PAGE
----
• Lisa Paul IBCLC

Relaxation and the let-down response

During breastfeeding, a mom makes two hormones, prolactin and oxytocin. Prolactin makes the milk, and oxytocin gets the milk out. It is totally possible that a mom makes plenty of milk, but she does not produce enough oxytocin for it to leave the breast. The exact reason a mom does not make enough oxytocin is hard to pinpoint, but we do know that oxytocin is related to relaxation. A stressed-out mama inhibits her own oxytocin and may hold her own milk back.


Here is a good example from our farm. We owned dairy cows, and the cows loved my husband. When my husband was gone during the milking time, my son was tasked with milking the cow. He was probably about 12 years at the time, and this was not a task he loved.

One day he came back with an empty bucket. Things happen, milk spills but he claimed that the cow did not have any milk, that he tried to milk her, but nothing came out. A couple hours later, my husband came home, and the cow yelled at him with the “Come milk me” call. Of course, my husband got a very full bucket of milk and thought that maybe my son had not tried hard enough. Over the years, it happened a couple more times that a stressful event would prevent the cow from letting down.


How does this relate to a new mom and baby? Well, there are many reasons why the let-down response could be inhibited. One reason could be that bonding was interrupted in those precious hours right after birth. Mom may be feeling disconnected from baby and therefore does not want to let down to a ”strange” baby. Mom may also be experiencing pain during latch, and that pain makes her tense up. (I am fairly sure that my son was not the best milker and did cause the cows pain.) Or mom needs to use a pump and she just does not feel that same connection to the pump as she does her baby.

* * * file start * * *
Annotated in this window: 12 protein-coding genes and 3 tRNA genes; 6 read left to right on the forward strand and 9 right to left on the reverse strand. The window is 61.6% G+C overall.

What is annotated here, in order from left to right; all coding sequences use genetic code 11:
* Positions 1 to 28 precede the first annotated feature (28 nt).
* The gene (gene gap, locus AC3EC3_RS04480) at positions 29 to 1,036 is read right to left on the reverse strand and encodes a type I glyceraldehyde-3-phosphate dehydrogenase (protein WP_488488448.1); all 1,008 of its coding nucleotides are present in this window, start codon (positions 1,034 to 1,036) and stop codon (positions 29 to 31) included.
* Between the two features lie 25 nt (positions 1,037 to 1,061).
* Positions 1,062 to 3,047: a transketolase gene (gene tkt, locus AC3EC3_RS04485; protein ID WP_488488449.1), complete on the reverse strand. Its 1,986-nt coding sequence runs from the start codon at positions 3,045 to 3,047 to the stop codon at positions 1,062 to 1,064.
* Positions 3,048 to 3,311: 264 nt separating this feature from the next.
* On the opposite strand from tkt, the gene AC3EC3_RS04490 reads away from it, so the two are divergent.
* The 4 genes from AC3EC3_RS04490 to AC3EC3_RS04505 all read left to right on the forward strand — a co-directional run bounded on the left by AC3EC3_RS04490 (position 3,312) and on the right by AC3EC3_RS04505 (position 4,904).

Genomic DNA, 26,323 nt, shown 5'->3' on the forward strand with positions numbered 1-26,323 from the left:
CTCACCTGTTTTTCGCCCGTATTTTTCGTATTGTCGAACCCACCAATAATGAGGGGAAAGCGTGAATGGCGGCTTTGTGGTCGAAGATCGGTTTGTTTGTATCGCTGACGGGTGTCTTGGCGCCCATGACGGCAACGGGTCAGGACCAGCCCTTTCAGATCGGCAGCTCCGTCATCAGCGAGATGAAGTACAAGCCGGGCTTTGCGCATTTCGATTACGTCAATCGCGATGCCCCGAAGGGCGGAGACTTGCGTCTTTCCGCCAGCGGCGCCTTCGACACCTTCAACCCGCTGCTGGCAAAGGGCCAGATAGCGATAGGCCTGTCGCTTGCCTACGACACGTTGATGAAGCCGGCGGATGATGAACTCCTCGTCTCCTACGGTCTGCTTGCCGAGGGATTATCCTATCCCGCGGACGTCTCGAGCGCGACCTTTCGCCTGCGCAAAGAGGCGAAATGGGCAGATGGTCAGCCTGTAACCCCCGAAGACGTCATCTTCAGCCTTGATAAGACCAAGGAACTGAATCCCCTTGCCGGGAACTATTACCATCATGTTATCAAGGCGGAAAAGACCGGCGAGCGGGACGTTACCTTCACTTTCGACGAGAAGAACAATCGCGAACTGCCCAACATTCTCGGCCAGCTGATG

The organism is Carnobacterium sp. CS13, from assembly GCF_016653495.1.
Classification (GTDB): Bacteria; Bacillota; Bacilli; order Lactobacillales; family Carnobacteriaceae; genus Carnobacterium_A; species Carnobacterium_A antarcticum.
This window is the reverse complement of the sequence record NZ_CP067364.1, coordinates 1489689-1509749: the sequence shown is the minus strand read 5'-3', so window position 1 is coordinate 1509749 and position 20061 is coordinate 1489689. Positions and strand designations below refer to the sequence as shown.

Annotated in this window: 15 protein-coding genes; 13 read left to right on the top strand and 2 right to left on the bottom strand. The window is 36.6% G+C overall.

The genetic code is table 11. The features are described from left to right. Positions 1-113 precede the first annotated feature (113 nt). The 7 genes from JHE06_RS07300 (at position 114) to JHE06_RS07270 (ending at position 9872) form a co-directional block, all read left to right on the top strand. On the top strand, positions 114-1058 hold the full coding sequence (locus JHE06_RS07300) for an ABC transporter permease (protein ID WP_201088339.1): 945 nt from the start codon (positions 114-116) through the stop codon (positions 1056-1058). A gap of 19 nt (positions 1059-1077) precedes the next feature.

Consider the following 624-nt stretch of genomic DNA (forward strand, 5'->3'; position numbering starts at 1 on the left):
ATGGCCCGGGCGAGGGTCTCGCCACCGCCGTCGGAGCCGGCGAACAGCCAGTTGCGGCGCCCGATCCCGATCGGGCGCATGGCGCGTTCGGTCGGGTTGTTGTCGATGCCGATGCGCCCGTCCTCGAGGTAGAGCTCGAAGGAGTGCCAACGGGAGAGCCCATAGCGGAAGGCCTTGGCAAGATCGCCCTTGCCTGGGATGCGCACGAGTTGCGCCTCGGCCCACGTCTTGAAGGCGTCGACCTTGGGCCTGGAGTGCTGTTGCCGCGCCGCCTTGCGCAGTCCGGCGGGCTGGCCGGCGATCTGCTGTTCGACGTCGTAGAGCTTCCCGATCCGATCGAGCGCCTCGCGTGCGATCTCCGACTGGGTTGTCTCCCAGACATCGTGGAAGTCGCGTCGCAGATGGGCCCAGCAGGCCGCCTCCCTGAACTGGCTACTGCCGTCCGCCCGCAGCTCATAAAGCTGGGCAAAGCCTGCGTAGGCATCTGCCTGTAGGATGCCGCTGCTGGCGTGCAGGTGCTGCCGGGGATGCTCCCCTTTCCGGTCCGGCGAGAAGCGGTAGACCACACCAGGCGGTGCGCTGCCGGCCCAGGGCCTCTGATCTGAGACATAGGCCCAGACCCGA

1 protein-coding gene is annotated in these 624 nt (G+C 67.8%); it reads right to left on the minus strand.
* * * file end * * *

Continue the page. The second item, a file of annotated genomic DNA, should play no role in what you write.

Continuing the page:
Figuring out why does not necessarily fix the problem. What we can do is focus on the relaxation response to help mom let down milk whether it is to her baby or a pump. What is relaxing to you may not work for someone else, but here is a list of relaxation techniques that may not be the standard ones you see.


Yoga Nidra: I am a fan of this technique which is also referred to as yogic sleep. They say 20 minutes of yoga nidra is like 4 hours of sleep. I concur, I was able to sleep on a cot in a tent for a month at Yogaville, waking at 5am, because I did yoga nidra twice a day.

Affirmations: I find that listening to uplifting phrases can help me to relax.

Timers: Another odd technique that I use is a timer to tell me I am done with a task, or to define how long I will do something. This blog post is an example. I told myself I would spend 1 hour doing this, and I would have to be done. It is easy to get caught up in perfection by getting every inch of the kitchen clean or to try to get every last drop of breastmilk out. Set a timer and be done with your task. Maybe that means to do a quick 5 minutes of washing dishes before you sit down to nurse because looking at those dishes while nursing is going to cause you stress.


I wish you an abundance of relaxation today!

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